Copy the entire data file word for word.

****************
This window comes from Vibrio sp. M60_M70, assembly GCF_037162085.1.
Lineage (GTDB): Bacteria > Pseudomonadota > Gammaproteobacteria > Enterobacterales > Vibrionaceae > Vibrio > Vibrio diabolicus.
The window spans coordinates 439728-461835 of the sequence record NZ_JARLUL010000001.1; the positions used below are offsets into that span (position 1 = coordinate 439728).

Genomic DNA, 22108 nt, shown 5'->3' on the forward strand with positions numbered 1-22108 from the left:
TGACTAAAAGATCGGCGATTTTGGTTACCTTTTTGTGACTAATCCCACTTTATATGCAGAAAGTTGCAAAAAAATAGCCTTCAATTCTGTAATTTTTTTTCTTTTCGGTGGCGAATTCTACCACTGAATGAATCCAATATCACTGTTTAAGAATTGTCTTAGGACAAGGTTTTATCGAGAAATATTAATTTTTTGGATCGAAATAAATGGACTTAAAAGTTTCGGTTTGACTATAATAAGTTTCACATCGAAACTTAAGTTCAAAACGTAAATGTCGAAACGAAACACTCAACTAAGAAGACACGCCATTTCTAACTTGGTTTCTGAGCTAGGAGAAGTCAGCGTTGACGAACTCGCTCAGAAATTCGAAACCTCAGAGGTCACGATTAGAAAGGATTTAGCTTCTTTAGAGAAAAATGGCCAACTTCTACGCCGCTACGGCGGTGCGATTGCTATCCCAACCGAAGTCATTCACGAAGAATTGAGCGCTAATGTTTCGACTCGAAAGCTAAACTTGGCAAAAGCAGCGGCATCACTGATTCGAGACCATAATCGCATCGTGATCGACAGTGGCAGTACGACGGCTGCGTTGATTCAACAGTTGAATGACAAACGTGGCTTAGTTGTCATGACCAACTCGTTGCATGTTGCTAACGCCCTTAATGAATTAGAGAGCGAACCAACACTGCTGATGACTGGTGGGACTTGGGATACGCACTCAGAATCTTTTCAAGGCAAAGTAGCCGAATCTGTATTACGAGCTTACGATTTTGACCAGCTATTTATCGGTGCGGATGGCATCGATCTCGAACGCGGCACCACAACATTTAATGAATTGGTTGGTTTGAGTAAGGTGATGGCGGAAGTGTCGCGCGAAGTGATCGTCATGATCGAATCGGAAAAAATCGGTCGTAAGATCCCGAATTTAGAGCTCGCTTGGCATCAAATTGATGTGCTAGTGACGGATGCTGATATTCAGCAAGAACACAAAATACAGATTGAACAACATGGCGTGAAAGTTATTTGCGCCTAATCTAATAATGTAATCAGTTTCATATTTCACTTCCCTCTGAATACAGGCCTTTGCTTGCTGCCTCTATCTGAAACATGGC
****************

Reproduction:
This window comes from Vibrio sp. M60_M70, assembly GCF_037162085.1.
Lineage (GTDB): Bacteria > Pseudomonadota > Gammaproteobacteria > Enterobacterales > Vibrionaceae > Vibrio > Vibrio diabolicus.
The window spans coordinates 439728-461835 of the sequence record NZ_JARLUL010000001.1; the positions used below are offsets into that span (position 1 = coordinate 439728).

Genomic DNA, 22108 nt, shown 5'->3' on the forward strand with positions numbered 1-22108 from the left:
TGACTAAAAGATCGGCGATTTTGGTTACCTTTTTGTGACTAATCCCACTTTATATGCAGAAAGTTGCAAAAAAATAGCCTTCAATTCTGTAATTTTTTTTCTTTTCGGTGGCGAATTCTACCACTGAATGAATCCAATATCACTGTTTAAGAATTGTCTTAGGACAAGGTTTTATCGAGAAATATTAATTTTTTGGATCGAAATAAATGGACTTAAAAGTTTCGGTTTGACTATAATAAGTTTCACATCGAAACTTAAGTTCAAAACGTAAATGTCGAAACGAAACACTCAACTAAGAAGACACGCCATTTCTAACTTGGTTTCTGAGCTAGGAGAAGTCAGCGTTGACGAACTCGCTCAGAAATTCGAAACCTCAGAGGTCACGATTAGAAAGGATTTAGCTTCTTTAGAGAAAAATGGCCAACTTCTACGCCGCTACGGCGGTGCGATTGCTATCCCAACCGAAGTCATTCACGAAGAATTGAGCGCTAATGTTTCGACTCGAAAGCTAAACTTGGCAAAAGCAGCGGCATCACTGATTCGAGACCATAATCGCATCGTGATCGACAGTGGCAGTACGACGGCTGCGTTGATTCAACAGTTGAATGACAAACGTGGCTTAGTTGTCATGACCAACTCGTTGCATGTTGCTAACGCCCTTAATGAATTAGAGAGCGAACCAACACTGCTGATGACTGGTGGGACTTGGGATACGCACTCAGAATCTTTTCAAGGCAAAGTAGCCGAATCTGTATTACGAGCTTACGATTTTGACCAGCTATTTATCGGTGCGGATGGCATCGATCTCGAACGCGGCACCACAACATTTAATGAATTGGTTGGTTTGAGTAAGGTGATGGCGGAAGTGTCGCGCGAAGTGATCGTCATGATCGAATCGGAAAAAATCGGTCGTAAGATCCCGAATTTAGAGCTCGCTTGGCATCAAATTGATGTGCTAGTGACGGATGCTGATATTCAGCAAGAACACAAAATACAGATTGAACAACATGGCGTGAAAGTTATTTGCGCCTAATCTAATAATGTAATCAGTTTCATATTTCACTTCCCTCTGAATACAGGCCTTTGCTTGCTGCCTCTATCTGAAACATGGC